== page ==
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Rotavirus Vaccine

By

Margot L. Savoy

, MD, MPH, Lewis Katz School of Medicine at Temple University

Last full review/revision Oct 2020| Content last modified Oct 2020
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NOTE: This is the Professional Version. CONSUMERS: Click here for the Consumer Version

The rotavirus vaccine is recommended for infants to protect against gastroenteritis caused by rotavirus disease.

Preparations

Rotavirus vaccines are live-virus vaccines. RotaTeq® (RV5) and Rotarix® (RV1) are currently licensed for use in infants in the US.

Indications

The rotavirus vaccine is a routine childhood vaccination (see Table: Recommended Immunization Schedule for Ages 0–6 Years).

Contraindications and Precautions

Contraindications for rotavirus vaccines are

The main precautions with rotavirus vaccines are

  • Moderate or severe illness, including moderate or severe diarrhea or vomiting (vaccination is postponed until the illness resolves; infants with mild illness can be given the vaccine)

The safety and efficacy of rotavirus vaccines have not be established in infants with the following:

  • HIV/AIDS or any other disease that affects the immune system

  • Treatment with corticosteroids or other immunosuppressants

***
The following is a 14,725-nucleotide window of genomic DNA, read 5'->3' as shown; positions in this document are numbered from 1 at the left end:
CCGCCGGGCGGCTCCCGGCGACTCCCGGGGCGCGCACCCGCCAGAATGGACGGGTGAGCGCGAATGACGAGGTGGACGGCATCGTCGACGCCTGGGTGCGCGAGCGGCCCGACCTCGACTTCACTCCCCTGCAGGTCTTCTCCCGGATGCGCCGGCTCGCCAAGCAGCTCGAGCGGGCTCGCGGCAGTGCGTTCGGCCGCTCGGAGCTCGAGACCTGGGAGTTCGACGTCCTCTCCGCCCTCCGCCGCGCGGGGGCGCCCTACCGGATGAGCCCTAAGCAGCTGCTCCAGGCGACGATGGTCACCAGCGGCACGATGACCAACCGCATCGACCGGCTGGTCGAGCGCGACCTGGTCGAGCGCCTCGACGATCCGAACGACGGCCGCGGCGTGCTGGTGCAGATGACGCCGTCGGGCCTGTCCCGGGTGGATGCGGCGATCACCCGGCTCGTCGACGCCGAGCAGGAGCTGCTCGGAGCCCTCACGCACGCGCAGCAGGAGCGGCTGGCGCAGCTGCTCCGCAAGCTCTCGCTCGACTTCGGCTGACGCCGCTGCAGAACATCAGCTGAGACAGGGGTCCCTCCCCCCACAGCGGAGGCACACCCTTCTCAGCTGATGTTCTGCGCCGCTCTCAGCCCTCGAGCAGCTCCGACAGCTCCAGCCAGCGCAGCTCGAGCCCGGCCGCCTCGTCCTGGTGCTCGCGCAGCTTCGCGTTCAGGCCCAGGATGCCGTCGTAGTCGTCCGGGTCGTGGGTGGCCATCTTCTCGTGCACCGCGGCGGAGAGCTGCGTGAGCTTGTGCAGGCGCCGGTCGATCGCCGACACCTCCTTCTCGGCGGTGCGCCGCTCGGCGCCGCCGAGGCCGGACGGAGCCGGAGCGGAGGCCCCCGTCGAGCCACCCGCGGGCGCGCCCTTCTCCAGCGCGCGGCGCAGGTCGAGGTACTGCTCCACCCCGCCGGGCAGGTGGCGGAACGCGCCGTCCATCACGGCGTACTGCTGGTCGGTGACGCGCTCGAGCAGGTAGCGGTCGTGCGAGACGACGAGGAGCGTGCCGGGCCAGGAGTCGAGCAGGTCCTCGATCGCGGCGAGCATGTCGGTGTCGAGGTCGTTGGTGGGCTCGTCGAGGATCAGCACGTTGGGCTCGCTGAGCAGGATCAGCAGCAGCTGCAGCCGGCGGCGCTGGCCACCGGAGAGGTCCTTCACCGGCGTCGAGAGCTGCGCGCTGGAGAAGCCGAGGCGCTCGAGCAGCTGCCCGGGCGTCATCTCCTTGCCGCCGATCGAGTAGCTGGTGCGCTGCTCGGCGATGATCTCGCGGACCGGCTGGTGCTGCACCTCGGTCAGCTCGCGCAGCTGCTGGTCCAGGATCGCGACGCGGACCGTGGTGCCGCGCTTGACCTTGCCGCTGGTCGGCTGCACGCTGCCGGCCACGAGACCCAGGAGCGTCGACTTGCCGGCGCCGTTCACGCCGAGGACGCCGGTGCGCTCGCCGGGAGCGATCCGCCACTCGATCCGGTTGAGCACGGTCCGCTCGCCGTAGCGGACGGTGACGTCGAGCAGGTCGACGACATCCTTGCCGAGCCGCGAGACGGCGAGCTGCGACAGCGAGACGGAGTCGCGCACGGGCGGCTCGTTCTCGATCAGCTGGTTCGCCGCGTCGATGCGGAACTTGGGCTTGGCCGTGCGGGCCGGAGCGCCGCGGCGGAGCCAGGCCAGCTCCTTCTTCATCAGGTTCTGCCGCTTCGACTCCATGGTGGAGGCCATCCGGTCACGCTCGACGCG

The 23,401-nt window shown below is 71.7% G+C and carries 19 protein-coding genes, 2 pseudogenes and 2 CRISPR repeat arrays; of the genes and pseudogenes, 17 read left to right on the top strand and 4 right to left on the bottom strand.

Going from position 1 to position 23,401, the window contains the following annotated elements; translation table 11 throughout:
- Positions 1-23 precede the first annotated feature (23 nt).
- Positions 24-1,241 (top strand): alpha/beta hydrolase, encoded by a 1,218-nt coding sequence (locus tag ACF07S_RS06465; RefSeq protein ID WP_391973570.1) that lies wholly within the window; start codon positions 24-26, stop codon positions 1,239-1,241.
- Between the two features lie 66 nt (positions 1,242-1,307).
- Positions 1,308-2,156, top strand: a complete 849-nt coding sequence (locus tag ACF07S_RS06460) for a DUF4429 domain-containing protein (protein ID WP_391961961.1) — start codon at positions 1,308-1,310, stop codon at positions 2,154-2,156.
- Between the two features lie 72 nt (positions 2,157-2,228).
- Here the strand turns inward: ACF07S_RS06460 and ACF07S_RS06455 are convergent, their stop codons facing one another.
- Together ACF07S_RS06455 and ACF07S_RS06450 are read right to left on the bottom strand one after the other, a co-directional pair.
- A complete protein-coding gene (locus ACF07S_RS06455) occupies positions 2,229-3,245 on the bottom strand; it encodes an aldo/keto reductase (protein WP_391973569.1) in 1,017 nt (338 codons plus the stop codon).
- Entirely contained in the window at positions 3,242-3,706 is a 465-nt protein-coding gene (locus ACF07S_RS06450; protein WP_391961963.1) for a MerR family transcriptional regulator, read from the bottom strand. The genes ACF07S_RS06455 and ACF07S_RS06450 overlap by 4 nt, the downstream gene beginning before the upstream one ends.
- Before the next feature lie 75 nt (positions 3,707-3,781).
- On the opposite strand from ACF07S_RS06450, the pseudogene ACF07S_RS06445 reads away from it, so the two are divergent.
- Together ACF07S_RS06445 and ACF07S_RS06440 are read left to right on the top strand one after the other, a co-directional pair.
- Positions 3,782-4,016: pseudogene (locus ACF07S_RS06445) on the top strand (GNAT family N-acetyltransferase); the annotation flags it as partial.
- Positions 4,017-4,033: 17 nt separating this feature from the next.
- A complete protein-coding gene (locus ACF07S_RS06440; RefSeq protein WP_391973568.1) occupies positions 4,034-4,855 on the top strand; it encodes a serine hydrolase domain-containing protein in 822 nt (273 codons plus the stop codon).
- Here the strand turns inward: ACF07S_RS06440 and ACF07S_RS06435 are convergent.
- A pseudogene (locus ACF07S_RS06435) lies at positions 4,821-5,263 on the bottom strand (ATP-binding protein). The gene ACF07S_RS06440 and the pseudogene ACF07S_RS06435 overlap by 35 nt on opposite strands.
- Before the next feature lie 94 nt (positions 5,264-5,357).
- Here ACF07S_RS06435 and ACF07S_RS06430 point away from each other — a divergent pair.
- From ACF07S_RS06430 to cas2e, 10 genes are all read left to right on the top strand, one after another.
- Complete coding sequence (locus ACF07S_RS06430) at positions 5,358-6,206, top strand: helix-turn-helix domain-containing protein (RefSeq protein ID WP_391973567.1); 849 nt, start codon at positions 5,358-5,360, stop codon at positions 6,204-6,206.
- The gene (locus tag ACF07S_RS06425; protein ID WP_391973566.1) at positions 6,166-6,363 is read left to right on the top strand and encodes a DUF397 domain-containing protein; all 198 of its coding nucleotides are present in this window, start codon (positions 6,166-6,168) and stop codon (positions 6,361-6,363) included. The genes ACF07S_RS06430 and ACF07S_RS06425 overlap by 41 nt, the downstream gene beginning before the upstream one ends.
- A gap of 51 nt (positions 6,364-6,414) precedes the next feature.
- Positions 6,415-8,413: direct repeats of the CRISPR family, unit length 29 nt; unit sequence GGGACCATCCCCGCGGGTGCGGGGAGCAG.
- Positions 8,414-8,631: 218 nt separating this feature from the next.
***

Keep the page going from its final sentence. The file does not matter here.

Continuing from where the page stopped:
• Cancer or cancer treatment with radiation or drugs

Dose and Administration

Rotavirus vaccines are given orally by putting drops in the infant's mouth. The dosing for the 2 vaccines is slightly different:

  • RotaTeq® (RV5) is given orally in 3 doses, one dose at age 2 months, 4 months, and 6 months.

  • Rotarix® (RV1) is given orally in 2 doses, one dose at age 2 months and 4 months.

  • If any dose in the series is either RotaTeq® or unknown, default to a 3-dose series.

If the first dose of rotavirus vaccine is inadvertently given at age ≥ 15 weeks, the remaining doses should be given at the routinely recommended intervals.

Rotavirus vaccine should not be given after age 8 months 0 days, even if the series is incomplete.

Adverse Effects

Adverse effects are rare. Infants may become irritable or have mild temporary diarrhea or vomiting.

There is a very small risk of bowel intussusception with the rotavirus vaccine. Intussusception usually occurs within a week after the 1st or 2nd dose. Surgery may be required.

More Information

The following are some English-language resources that may be useful. Please note that THE MANUAL is not responsible for the content of these resources.

Click here for Patient Education
NOTE: This is the Professional Version. CONSUMERS: Click here for the Consumer Version
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